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Dish with Dragon and Phoenix, Ming dynasty, late 16th–early 17th century

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Dish with Dragon and Phoenix
Ming dynasty (1368–1644), Wanli mark and period (1573–1620)
late 16th–early 17th century
Culture: China
Porcelain painted with cobalt blue under and colored enamels over transparent glaze (Jingdezhen ware)
H. 2 3/4 in. (7 cm); Diam. 14 3/4 in. (37.5 cm); Diam. of rim 14 7/8 in. (37.8 cm); Diam. of foot 9 5/8 in. (24.4 cm)
The Metropolitan Museum of Art
Rogers Fund, 1917
Accession Number: 17.118.17

"The five-clawed dragon, a symbol of the emperor, is paired here with the phoenix, often associated with the empress."

From Wikipedia:
"Jingdezhen porcelain … is Chinese porcelain produced in or near Jingdezhen in Jiangxi province in southern China. Jingdezhen may have produced pottery as early as the sixth century CE, though it is named after the reign name of Emperor Zhenzong, in whose reign it became a major kiln site, around 1004. By the 14th century it had become the largest centre of production of Chinese porcelain, which it has remained, increasing its dominance in subsequent centuries.[1] From the Ming period onwards, official kilns in Jingdezhen were controlled by the emperor, making imperial porcelain in large quantity for the court and the emperor to give as gifts.

Although apparently an unpromising location for potteries, being a remote town in a hilly region, Jingdezhen is close to the best quality deposits of petuntse, or porcelain stone, in China, as well as being surrounded by forests, mostly of pine, providing wood for the kilns. It also has a river leading to river systems flowing north and south, facilitating transport of fragile wares.[2] The imperial kilns were in the centre of the city at Zhushan (Pearl Hill), with many other kilns four kilometres away at Hutian.[3]

It has produced a great variety of pottery and porcelain, for the Chinese market and as Chinese export porcelain, ... . The imperial court, except during periods of crisis, generated a huge demand for porcelain. Apart from the vast main palaces and other residences, for much of the period the many princes had subsidiary regional courts. There were imperial temples to be supplied, each of which was given monochrome wares in different colours, as well as several monasteries and shrines. The porcelain to which different ranks of the imperial household were entitled were set out in minute detail in regulations."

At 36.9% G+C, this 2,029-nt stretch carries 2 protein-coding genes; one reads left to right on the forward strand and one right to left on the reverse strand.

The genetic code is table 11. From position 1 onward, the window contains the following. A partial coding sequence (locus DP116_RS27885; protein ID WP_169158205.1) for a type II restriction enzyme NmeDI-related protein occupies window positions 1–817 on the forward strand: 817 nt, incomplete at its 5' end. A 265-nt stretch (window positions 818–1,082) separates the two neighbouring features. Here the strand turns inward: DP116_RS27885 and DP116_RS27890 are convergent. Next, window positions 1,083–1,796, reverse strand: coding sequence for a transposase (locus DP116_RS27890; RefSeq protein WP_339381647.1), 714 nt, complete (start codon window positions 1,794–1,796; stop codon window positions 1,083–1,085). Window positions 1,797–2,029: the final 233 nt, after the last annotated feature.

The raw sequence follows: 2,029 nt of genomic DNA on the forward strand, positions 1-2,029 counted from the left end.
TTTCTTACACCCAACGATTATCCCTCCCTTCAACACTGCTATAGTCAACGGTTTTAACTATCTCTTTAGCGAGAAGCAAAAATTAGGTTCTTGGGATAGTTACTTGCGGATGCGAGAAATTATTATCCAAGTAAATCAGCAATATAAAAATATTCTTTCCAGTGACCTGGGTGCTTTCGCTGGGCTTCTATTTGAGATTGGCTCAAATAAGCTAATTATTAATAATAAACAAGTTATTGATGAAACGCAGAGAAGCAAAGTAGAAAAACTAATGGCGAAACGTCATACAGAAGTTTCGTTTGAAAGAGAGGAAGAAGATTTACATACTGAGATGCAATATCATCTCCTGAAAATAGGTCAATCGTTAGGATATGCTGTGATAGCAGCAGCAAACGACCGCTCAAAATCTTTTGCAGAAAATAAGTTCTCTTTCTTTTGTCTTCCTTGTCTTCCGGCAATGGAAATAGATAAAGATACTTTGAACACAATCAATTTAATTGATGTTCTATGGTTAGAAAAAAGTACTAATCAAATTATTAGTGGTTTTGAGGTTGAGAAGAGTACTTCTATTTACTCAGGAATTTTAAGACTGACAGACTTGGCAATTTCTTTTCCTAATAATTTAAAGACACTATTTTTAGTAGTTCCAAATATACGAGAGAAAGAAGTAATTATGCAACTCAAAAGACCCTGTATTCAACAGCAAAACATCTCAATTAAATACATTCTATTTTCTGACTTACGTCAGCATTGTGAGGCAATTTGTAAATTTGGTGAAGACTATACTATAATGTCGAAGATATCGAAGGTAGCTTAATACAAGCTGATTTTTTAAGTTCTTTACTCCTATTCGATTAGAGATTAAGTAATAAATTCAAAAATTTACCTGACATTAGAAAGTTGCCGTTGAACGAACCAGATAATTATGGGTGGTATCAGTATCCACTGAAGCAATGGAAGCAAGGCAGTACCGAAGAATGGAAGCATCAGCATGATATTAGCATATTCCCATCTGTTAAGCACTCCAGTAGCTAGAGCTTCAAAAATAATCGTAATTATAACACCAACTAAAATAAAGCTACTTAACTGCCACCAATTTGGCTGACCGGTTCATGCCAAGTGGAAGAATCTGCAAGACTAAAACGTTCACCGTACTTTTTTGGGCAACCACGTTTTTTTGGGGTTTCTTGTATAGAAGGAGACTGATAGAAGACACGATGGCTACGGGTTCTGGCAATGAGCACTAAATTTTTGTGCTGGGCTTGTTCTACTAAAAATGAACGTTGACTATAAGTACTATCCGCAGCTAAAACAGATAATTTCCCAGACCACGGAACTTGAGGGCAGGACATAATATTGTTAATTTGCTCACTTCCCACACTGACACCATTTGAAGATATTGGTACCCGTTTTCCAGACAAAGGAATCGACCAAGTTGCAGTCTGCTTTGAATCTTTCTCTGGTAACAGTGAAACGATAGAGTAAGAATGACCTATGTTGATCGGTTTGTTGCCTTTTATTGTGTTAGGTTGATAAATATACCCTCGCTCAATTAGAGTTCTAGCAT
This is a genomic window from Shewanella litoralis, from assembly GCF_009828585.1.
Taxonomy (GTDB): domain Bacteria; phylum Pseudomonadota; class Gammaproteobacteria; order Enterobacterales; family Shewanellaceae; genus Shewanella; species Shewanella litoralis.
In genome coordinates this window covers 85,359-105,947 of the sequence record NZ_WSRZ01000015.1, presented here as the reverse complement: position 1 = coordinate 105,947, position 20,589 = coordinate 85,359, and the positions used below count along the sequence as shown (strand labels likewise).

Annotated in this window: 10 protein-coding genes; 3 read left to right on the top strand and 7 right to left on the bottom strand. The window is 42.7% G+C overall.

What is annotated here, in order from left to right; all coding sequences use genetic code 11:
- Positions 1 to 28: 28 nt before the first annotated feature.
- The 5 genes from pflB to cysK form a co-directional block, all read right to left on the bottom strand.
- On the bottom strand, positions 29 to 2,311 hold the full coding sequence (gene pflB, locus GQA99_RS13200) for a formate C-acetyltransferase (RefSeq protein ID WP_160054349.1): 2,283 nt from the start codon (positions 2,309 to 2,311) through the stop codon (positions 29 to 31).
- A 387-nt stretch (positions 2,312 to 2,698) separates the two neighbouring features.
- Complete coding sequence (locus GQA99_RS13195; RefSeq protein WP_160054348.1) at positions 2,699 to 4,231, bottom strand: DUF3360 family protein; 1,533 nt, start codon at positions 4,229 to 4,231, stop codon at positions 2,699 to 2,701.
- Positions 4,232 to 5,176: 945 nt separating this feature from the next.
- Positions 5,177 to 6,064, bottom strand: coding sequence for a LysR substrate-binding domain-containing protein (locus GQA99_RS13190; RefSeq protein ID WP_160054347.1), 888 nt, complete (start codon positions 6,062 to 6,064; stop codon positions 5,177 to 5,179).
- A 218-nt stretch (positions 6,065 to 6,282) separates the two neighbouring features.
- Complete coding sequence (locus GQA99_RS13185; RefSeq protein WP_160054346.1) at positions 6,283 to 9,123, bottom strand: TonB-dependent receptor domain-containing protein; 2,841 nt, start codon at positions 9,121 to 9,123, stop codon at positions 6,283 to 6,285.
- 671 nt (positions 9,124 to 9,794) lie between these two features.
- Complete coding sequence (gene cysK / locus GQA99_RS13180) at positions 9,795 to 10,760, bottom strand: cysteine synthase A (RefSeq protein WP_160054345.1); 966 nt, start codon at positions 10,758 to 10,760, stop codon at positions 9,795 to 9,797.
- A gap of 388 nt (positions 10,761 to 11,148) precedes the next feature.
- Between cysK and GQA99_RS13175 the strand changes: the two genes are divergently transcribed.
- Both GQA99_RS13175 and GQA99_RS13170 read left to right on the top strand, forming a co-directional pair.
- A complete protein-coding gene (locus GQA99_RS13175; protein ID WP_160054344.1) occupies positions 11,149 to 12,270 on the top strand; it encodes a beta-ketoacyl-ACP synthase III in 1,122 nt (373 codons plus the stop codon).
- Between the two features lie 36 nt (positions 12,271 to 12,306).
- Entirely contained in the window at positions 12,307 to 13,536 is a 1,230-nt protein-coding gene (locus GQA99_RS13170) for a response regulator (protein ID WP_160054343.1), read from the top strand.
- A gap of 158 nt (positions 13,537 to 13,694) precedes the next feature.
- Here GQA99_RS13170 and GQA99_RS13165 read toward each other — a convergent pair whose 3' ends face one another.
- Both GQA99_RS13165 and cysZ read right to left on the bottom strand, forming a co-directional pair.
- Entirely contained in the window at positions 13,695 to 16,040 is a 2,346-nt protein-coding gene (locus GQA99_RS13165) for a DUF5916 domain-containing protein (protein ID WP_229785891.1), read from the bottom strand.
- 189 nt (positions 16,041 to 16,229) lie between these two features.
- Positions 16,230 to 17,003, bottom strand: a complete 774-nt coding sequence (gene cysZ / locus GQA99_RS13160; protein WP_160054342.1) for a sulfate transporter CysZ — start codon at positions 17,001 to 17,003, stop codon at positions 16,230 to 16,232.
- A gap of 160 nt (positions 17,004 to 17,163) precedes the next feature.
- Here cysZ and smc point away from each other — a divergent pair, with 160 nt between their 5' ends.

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  1. Wild4packers27:10
  2. carolsmc7:31
  3. lyoli70227:49
  4. Ianryorks7:59
  5. NiniZ10:06
  6. LizzyK15:20


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Oh, and I forgot to thank you for pointing out the Matisse-like quality of this. So true!


So glad to hear you found delight in this one, Janet. I hope you have fun wandering on Pearl Hill today. There are a few other Jingdeshen pieces on Jigidi that can be searched through either Jingdezhen, Ming, or Qing, if you're interested. Stay cool!


Thanks for posting and for the rich info Carol!
What a joyful piece this is!
(Monsieur Matisse would have loved it too!)
Think I'll take a Google wander around Zhushan (Pearl Hill) today,
too hot here to be out and about.


Oh, yes! The phoenix streamers! What a sky show they performed.


The dragon is certainly having one of his goofier moments! I also love the Phoenix tails. I wonder if they had streamers back then. My thought would be that they did…to dance with, to play with…


Thanks, Liz! I know you know 'Mingness' far better than I do, so I'm pleased to hear you like this. To me, the icing on top of all the wonderful aspects of this piece is the look on the dragon's face and its claws. He's a little cra-cra.


Terrific information, Carol. The dish, the colours, the Mingness! Gorgeous!

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